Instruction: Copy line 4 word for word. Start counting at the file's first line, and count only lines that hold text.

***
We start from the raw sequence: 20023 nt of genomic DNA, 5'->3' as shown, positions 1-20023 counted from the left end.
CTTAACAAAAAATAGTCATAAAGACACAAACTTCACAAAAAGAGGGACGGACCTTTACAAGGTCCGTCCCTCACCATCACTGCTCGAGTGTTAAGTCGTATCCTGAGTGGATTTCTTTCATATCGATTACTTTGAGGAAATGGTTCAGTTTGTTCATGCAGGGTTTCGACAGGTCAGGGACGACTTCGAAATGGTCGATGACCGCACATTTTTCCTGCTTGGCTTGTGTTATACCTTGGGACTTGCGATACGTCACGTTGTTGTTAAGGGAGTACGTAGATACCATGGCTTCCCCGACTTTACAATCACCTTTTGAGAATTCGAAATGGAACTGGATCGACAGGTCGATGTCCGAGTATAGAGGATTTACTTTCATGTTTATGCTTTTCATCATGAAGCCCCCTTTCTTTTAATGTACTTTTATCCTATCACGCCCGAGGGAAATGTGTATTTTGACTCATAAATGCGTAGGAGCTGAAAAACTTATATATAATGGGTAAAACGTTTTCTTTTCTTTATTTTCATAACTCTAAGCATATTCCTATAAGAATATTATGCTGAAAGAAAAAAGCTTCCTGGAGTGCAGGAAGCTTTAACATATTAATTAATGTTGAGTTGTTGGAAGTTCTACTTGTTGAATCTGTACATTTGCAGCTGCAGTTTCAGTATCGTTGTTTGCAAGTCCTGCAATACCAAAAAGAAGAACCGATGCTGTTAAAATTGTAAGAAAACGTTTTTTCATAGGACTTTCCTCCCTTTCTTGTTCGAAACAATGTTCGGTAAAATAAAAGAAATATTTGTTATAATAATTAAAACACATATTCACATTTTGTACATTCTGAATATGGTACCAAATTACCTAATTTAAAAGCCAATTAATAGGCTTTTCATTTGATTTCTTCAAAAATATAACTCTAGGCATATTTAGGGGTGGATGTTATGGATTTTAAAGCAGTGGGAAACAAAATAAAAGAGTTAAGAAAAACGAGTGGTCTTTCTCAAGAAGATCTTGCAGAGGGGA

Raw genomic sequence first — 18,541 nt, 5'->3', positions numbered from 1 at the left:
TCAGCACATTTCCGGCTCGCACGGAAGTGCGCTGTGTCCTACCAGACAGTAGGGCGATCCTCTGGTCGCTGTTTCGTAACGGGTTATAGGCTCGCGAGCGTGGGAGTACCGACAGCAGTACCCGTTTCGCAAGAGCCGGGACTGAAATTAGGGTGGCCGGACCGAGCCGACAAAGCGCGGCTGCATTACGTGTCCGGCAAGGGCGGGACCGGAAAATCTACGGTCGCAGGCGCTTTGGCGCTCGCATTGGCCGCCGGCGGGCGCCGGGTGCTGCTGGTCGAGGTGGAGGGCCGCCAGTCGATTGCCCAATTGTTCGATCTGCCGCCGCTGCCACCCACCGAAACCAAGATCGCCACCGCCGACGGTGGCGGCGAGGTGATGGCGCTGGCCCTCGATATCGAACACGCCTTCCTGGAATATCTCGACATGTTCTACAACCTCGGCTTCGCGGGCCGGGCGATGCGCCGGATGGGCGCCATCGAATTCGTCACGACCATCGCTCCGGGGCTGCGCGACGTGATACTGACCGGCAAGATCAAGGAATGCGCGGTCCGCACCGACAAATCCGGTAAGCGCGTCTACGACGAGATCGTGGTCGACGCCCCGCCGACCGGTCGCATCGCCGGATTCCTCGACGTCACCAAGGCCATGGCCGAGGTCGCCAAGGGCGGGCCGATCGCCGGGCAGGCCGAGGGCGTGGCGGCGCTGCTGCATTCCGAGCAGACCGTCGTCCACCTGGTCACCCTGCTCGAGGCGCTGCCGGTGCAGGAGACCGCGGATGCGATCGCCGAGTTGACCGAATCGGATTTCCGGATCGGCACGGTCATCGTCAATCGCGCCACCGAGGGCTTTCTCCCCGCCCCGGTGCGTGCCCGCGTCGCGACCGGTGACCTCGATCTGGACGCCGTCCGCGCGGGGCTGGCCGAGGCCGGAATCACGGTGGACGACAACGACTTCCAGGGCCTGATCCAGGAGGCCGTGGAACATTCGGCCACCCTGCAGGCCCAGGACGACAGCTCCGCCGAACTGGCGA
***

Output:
TCAGCACATTTCCGGCTCGCACGGAAGTGCGCTGTGTCCTACCAGACAGTAGGGCGATCCTCTGGTCGCTGTTTCGTAACGGGTTATAGGCTCGCGAGCGTGGGAGTACCGACAGCAGTACCCGTTTCGCAAGAGCCGGGACTGAAATTAGGGTGGCCGGACCGAGCCGACAAAGCGCGGCTGCATTACGTGTCCGGCAAGGGCGGGACCGGAAAATCTACGGTCGCAGGCGCTTTGGCGCTCGCATTGGCCGCCGGCGGGCGCCGGGTGCTGCTGGTCGAGGTGGAGGGCCGCCAGTCGATTGCCCAATTGTTCGATCTGCCGCCGCTGCCACCCACCGAAACCAAGATCGCCACCGCCGACGGTGGCGGCGAGGTGATGGCGCTGGCCCTCGATATCGAACACGCCTTCCTGGAATATCTCGACATGTTCTACAACCTCGGCTTCGCGGGCCGGGCGATGCGCCGGATGGGCGCCATCGAATTCGTCACGACCATCGCTCCGGGGCTGCGCGACGTGATACTGACCGGCAAGATCAAGGAATGCGCGGTCCGCACCGACAAATCCGGTAAGCGCGTCTACGACGAGATCGTGGTCGACGCCCCGCCGACCGGTCGCATCGCCGGATTCCTCGACGTCACCAAGGCCATGGCCGAGGTCGCCAAGGGCGGGCCGATCGCCGGGCAGGCCGAGGGCGTGGCGGCGCTGCTGCATTCCGAGCAGACCGTCGTCCACCTGGTCACCCTGCTCGAGGCGCTGCCGGTGCAGGAGACCGCGGATGCGATCGCCGAGTTGACCGAATCGGATTTCCGGATCGGCACGGTCATCGTCAATCGCGCCACCGAGGGCTTTCTCCCCGCCCCGGTGCGTGCCCGCGTCGCGACCGGTGACCTCGATCTGGACGCCGTCCGCGCGGGGCTGGCCGAGGCCGGAATCACGGTGGACGACAACGACTTCCAGGGCCTGATCCAGGAGGCCGTGGAACATTCGGCCACCCTGCAGGCCCAGGACGACAGCTCCGCCGAACTGGCGA